What about the United States? I wouldn't say that we've had the same strategy for 200 some odd years. At least I wouldn't say we've had a coherent one - possibly to improve our status in the world or our economic condition or something else so nebulous as to be of no value. But we did spend the first hundred years "taming" the land and consolidating the government's power over it. After that things get a little messy except for the World and Cold Wars (the latter of which I would argue was the longest we've ever gone with a single grand foreign strategy). So now what?

Are the UK and US unable to make a strategy because the thing that worries us most (an existential threat) just doesn't exist anymore? When we had enemies with grand strategy, we countered with a grand strategy (or in the quote above have an overarching grand strategy that most everything else fits in). But now we have an enemy that uses a strategy of tactics, which we've met with a strategy of tactics. Having an enemy whose abilities we exaggerate doesn't help - we create operational plans for tactical gains but just come up empty with grand strategy. Is that because we just haven't done it yet, that it's too hard, or that there just isn't one to be had? Why don't we have some overarching theme to our foreign policy like the Brits did for 450 years(!)? Once we get past the platitudes we usually use maybe we'll get there, but I'm not holding my breath. But we need to get there soon, because for the past 100 years in the US and the past 20 years in the UK, we've been letting our enemies dictate the level and validity of our strategic thinking - or even dictate that we shouldn't use strategy at all. I can only imagine what Sir Winston Leonard Spencer-Churchill, KG, OM, CH, TD, PC, DL, FRS would think of that. I'd guess not much.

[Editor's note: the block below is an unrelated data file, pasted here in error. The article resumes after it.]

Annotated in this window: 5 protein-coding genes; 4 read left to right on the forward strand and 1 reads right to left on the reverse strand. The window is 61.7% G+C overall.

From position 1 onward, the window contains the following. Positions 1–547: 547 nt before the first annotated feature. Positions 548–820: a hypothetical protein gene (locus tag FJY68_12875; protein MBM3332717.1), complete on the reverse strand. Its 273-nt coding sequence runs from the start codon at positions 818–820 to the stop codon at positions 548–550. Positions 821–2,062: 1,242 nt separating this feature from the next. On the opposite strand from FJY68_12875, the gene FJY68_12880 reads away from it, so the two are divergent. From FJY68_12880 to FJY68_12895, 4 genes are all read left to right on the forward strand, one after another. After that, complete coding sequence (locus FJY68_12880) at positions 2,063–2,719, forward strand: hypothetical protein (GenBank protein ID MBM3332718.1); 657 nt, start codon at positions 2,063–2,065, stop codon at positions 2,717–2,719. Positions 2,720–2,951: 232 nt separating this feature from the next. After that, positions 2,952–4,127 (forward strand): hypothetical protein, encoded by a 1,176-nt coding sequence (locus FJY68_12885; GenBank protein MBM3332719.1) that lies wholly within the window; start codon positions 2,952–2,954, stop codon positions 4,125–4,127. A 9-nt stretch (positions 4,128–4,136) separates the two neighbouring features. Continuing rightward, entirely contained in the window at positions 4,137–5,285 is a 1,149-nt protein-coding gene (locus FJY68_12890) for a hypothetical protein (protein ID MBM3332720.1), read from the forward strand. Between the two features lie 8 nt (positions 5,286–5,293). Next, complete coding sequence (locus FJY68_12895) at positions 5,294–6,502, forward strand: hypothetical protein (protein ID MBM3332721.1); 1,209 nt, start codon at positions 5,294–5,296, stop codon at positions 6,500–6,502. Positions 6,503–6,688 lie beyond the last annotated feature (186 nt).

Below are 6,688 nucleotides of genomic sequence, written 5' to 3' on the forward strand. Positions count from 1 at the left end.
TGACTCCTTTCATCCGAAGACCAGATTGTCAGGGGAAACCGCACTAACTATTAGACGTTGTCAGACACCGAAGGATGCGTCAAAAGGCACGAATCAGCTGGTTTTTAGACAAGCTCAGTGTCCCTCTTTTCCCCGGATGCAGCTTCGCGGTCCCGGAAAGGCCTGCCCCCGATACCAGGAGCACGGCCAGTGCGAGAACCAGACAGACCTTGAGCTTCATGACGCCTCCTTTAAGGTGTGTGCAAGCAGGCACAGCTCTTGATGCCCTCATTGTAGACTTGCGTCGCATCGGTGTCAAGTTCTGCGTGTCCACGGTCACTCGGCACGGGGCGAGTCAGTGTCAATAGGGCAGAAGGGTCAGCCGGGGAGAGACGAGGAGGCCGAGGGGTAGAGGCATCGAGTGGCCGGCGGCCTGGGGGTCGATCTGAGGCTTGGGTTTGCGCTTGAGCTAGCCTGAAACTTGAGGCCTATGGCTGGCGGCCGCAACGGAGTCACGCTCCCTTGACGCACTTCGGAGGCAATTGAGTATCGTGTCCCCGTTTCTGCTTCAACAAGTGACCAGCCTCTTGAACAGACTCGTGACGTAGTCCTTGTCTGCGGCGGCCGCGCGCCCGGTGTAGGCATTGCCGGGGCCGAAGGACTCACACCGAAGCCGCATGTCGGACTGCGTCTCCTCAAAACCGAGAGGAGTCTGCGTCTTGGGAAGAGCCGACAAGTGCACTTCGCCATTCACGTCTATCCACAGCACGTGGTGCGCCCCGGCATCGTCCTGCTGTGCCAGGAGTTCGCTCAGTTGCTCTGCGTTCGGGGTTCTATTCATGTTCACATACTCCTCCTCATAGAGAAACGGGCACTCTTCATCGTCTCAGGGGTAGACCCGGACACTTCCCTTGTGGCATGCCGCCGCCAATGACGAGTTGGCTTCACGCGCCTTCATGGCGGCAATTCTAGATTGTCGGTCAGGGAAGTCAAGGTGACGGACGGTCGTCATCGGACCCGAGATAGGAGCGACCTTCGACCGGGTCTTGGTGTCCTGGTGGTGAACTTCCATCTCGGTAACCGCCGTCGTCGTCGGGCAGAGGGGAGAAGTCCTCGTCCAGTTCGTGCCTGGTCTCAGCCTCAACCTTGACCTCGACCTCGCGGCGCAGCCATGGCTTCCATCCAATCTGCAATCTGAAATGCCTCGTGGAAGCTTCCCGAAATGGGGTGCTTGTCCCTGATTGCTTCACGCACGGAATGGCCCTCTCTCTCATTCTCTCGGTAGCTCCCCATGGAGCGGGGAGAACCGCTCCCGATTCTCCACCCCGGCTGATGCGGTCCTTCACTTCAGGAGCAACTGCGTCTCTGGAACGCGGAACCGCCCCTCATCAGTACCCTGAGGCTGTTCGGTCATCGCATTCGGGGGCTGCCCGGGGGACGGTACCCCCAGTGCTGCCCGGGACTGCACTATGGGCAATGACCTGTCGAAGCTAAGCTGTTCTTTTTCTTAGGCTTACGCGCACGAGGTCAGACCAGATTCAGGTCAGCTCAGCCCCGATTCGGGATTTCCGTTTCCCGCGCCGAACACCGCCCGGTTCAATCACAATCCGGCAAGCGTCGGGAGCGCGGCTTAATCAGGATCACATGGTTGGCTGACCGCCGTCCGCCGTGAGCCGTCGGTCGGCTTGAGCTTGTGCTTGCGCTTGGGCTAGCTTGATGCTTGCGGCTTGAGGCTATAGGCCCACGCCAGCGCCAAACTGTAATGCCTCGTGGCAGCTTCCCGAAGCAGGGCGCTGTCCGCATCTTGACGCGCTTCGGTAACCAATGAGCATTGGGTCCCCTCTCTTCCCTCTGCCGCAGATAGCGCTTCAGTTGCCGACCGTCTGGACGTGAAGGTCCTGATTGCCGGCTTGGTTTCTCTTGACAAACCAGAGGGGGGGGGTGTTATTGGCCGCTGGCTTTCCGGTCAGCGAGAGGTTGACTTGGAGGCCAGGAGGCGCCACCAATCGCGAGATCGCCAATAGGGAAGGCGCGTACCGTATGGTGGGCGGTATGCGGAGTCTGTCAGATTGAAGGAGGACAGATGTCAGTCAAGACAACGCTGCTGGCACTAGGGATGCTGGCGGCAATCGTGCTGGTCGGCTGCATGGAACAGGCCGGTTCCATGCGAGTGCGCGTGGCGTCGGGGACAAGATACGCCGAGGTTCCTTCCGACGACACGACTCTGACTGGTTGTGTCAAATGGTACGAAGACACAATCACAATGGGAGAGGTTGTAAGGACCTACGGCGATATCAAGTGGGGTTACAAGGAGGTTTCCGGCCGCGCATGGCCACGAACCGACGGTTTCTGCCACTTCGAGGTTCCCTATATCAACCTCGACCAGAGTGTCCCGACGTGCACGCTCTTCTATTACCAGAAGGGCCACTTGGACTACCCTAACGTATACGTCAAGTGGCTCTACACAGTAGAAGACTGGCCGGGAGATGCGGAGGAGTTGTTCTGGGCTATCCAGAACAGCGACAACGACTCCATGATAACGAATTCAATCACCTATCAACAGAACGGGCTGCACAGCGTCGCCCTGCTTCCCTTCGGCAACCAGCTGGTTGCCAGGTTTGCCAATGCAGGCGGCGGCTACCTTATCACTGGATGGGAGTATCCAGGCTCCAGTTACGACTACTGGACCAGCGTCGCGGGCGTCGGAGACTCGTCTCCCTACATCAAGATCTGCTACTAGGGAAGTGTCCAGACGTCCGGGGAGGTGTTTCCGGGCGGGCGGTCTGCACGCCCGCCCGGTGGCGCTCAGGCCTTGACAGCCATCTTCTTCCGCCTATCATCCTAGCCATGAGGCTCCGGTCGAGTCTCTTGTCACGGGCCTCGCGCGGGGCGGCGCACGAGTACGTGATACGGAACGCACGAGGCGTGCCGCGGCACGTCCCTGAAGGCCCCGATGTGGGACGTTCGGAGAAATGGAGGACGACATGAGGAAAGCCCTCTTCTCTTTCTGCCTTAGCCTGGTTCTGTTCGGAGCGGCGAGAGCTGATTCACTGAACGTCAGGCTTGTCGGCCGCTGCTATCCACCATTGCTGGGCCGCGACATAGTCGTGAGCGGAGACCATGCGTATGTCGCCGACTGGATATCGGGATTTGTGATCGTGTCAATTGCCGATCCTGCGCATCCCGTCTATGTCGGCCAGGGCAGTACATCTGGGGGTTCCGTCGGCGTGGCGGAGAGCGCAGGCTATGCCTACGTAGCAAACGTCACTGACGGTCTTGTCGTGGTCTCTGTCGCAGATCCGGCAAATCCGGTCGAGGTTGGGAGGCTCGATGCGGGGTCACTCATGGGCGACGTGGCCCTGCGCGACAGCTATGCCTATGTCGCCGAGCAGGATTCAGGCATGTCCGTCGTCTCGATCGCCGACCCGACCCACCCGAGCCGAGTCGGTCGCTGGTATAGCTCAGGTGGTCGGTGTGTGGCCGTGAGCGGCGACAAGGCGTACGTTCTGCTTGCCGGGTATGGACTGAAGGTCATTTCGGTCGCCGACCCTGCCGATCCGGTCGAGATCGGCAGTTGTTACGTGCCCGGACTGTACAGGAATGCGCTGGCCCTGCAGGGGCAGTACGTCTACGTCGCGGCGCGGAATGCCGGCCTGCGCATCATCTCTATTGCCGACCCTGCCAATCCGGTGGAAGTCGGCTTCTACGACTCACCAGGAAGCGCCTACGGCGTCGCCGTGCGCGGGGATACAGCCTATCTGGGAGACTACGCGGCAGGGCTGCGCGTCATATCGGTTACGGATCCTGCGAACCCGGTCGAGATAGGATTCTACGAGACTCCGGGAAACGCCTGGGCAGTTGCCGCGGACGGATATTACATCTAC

25 comments:

  1. Does that mean US/UK grand strategy is like a tango, you need a partner (enemy) to dance with? Perhaps the next step is to look at a nation that does not base its grand strategy/ies on confrontation with an opponent.

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  2. Hell of an idea. I'll see what I can gin up this coming week.

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  3. What if we had an enemy that was generally accepted by the clueless as a benevolent religion which must, by certain conventional rights, be excluded from discussion?

    The premise of a religious doctrine intent on conquering or supplicating those who don't accept that religion's supremacy can be tested and should be considered for discussion.

    How about militant Islam, for instance? Does it meet the test for consideration?

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  4. John - I don't accept your premise on Islam. I've spent enough time in the Middle East to know better than that.

    But, for the sake of argument, were we to look at the militant branch of said religion, is it a clear enemy? Is it an existential threat to the United States (or any other western power)? Not by a long shot in either case. Wanting to create a caliphate is a long, long ways from being able to do so. And most of the Muslims I had met in Iraq had no interest in doing any such thing. You would be hard pressed to make the case to me that they are a peer competitor in any way.

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  5. 'The Gathering Storm' is an interesting reference to make - Churchill's work was most certainly marred with British nationalism, and a distinct view of 'Britishness' that entailed noble and just purpose. This is most clearly apparent in his dissection of appeasement, which is a major feature of the book. If you are going to accept this breed of thinking as Grand Strategy, you would certainly have to be aware of the myth it perpetuates. Whilst the British may have at times protected smaller nations from aggressors, we should not pretend that they did this for some benevolent reason - it was plainly for their own military and economic security each and every time. Moreover, the British were certainly pursuing less-than-noble colonial interests the world around at the same time.